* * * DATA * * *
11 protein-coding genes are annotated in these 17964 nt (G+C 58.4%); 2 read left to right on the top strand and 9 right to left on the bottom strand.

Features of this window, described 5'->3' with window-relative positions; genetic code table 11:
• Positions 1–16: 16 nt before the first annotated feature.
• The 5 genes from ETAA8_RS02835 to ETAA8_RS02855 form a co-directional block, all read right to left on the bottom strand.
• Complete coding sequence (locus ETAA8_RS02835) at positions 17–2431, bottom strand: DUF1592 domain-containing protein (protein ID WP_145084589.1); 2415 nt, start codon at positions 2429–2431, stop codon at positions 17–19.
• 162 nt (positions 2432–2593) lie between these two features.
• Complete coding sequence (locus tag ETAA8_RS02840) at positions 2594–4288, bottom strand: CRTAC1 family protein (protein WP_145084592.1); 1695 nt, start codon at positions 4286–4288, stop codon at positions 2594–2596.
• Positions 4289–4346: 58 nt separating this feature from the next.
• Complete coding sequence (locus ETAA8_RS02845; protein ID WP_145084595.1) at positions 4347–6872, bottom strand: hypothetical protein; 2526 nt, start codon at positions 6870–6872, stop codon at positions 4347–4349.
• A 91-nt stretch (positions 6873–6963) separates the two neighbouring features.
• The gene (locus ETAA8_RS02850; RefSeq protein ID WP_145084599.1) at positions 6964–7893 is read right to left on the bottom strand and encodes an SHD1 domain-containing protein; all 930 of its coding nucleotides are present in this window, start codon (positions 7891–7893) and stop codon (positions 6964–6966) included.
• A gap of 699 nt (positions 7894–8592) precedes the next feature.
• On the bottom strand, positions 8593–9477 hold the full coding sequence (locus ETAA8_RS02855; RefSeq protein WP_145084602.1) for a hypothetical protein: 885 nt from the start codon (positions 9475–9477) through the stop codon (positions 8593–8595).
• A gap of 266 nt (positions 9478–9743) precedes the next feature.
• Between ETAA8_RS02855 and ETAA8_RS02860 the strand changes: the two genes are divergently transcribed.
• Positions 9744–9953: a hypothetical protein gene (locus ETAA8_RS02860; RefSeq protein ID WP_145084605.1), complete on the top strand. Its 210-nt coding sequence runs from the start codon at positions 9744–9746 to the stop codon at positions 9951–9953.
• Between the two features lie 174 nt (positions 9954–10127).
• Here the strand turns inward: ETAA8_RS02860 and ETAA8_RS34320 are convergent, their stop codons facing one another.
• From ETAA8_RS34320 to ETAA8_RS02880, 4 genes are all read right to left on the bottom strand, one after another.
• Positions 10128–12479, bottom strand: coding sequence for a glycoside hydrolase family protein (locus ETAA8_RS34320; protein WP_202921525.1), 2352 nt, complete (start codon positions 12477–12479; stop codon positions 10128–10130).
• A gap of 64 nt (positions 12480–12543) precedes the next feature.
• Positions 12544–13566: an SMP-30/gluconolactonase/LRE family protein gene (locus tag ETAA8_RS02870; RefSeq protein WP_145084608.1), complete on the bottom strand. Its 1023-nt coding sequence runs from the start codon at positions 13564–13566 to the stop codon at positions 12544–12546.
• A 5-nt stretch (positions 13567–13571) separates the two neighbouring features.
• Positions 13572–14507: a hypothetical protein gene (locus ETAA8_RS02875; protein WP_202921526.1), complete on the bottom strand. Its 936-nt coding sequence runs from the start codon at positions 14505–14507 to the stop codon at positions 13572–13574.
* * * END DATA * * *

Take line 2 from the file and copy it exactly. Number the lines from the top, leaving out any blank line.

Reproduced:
Features of this window, described 5'->3' with window-relative positions; genetic code table 11: